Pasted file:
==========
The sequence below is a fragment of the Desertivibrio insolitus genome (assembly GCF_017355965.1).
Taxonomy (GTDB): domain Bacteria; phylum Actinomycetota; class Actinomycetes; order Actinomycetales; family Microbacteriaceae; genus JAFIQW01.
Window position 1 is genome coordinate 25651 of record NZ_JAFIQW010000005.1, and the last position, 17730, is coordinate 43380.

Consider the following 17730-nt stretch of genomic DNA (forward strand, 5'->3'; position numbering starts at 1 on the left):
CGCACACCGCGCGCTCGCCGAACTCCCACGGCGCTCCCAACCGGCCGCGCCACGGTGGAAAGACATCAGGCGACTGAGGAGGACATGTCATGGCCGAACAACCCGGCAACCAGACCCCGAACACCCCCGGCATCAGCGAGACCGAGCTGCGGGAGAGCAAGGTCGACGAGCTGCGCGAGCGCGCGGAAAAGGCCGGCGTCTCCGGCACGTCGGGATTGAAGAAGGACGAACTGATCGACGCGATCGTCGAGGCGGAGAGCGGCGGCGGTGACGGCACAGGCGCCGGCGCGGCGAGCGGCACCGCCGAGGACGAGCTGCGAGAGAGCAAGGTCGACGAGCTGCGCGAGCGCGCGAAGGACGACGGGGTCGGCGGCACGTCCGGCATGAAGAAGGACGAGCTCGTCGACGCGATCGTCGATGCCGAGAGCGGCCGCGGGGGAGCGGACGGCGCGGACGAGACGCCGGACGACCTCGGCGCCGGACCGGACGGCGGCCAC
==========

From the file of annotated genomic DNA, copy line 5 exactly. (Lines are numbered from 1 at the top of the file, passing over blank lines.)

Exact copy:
CGCACACCGCGCGCTCGCCGAACTCCCACGGCGCTCCCAACCGGCCGCGCCACGGTGGAAAGACATCAGGCGACTGAGGAGGACATGTCATGGCCGAACAACCCGGCAACCAGACCCCGAACACCCCCGGCATCAGCGAGACCGAGCTGCGGGAGAGCAAGGTCGACGAGCTGCGCGAGCGCGCGGAAAAGGCCGGCGTCTCCGGCACGTCGGGATTGAAGAAGGACGAACTGATCGACGCGATCGTCGAGGCGGAGAGCGGCGGCGGTGACGGCACAGGCGCCGGCGCGGCGAGCGGCACCGCCGAGGACGAGCTGCGAGAGAGCAAGGTCGACGAGCTGCGCGAGCGCGCGAAGGACGACGGGGTCGGCGGCACGTCCGGCATGAAGAAGGACGAGCTCGTCGACGCGATCGTCGATGCCGAGAGCGGCCGCGGGGGAGCGGACGGCGCGGACGAGACGCCGGACGACCTCGGCGCCGGACCGGACGGCGGCCAC